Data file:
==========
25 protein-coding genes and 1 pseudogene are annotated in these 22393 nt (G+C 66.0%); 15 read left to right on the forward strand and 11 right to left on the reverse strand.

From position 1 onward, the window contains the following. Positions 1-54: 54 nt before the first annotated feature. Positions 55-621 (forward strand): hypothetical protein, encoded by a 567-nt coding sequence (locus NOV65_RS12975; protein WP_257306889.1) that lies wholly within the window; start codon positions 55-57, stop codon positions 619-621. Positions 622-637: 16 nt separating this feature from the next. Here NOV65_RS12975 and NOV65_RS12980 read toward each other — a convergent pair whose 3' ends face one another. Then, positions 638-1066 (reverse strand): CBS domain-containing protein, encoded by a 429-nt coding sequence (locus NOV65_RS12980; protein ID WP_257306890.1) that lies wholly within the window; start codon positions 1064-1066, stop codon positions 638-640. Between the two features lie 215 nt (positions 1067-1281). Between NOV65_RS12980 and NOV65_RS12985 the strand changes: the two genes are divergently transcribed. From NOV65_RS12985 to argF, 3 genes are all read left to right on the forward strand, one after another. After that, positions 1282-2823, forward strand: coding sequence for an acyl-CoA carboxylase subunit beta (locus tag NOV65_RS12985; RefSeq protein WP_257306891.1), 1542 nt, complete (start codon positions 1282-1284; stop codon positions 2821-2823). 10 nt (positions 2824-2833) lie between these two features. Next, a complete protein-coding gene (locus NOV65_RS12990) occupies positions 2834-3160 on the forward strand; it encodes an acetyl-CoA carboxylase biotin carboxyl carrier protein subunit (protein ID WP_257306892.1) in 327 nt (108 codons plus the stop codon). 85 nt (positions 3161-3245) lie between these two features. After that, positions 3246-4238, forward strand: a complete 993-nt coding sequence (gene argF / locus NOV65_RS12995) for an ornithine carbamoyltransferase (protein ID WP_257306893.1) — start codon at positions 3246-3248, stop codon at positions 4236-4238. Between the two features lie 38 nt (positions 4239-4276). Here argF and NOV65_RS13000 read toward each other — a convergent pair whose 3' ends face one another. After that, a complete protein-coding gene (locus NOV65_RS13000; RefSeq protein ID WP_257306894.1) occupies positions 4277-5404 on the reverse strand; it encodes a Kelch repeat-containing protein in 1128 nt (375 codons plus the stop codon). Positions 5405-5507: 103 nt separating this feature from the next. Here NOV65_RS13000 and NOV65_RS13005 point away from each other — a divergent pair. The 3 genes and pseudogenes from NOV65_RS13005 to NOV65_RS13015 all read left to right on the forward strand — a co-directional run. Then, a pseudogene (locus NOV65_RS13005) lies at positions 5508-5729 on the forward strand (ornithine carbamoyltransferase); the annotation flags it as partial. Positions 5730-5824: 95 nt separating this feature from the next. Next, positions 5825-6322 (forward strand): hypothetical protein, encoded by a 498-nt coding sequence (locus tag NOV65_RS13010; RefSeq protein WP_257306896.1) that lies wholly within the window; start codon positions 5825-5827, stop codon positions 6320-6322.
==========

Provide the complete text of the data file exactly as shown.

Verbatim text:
25 protein-coding genes and 1 pseudogene are annotated in these 22393 nt (G+C 66.0%); 15 read left to right on the forward strand and 11 right to left on the reverse strand.

From position 1 onward, the window contains the following. Positions 1-54: 54 nt before the first annotated feature. Positions 55-621 (forward strand): hypothetical protein, encoded by a 567-nt coding sequence (locus NOV65_RS12975; protein WP_257306889.1) that lies wholly within the window; start codon positions 55-57, stop codon positions 619-621. Positions 622-637: 16 nt separating this feature from the next. Here NOV65_RS12975 and NOV65_RS12980 read toward each other — a convergent pair whose 3' ends face one another. Then, positions 638-1066 (reverse strand): CBS domain-containing protein, encoded by a 429-nt coding sequence (locus NOV65_RS12980; protein ID WP_257306890.1) that lies wholly within the window; start codon positions 1064-1066, stop codon positions 638-640. Between the two features lie 215 nt (positions 1067-1281). Between NOV65_RS12980 and NOV65_RS12985 the strand changes: the two genes are divergently transcribed. From NOV65_RS12985 to argF, 3 genes are all read left to right on the forward strand, one after another. After that, positions 1282-2823, forward strand: coding sequence for an acyl-CoA carboxylase subunit beta (locus tag NOV65_RS12985; RefSeq protein WP_257306891.1), 1542 nt, complete (start codon positions 1282-1284; stop codon positions 2821-2823). 10 nt (positions 2824-2833) lie between these two features. Next, a complete protein-coding gene (locus NOV65_RS12990) occupies positions 2834-3160 on the forward strand; it encodes an acetyl-CoA carboxylase biotin carboxyl carrier protein subunit (protein ID WP_257306892.1) in 327 nt (108 codons plus the stop codon). 85 nt (positions 3161-3245) lie between these two features. After that, positions 3246-4238, forward strand: a complete 993-nt coding sequence (gene argF / locus NOV65_RS12995) for an ornithine carbamoyltransferase (protein ID WP_257306893.1) — start codon at positions 3246-3248, stop codon at positions 4236-4238. Between the two features lie 38 nt (positions 4239-4276). Here argF and NOV65_RS13000 read toward each other — a convergent pair whose 3' ends face one another. After that, a complete protein-coding gene (locus NOV65_RS13000; RefSeq protein ID WP_257306894.1) occupies positions 4277-5404 on the reverse strand; it encodes a Kelch repeat-containing protein in 1128 nt (375 codons plus the stop codon). Positions 5405-5507: 103 nt separating this feature from the next. Here NOV65_RS13000 and NOV65_RS13005 point away from each other — a divergent pair. The 3 genes and pseudogenes from NOV65_RS13005 to NOV65_RS13015 all read left to right on the forward strand — a co-directional run. Then, a pseudogene (locus NOV65_RS13005) lies at positions 5508-5729 on the forward strand (ornithine carbamoyltransferase); the annotation flags it as partial. Positions 5730-5824: 95 nt separating this feature from the next. Next, positions 5825-6322 (forward strand): hypothetical protein, encoded by a 498-nt coding sequence (locus tag NOV65_RS13010; RefSeq protein WP_257306896.1) that lies wholly within the window; start codon positions 5825-5827, stop codon positions 6320-6322.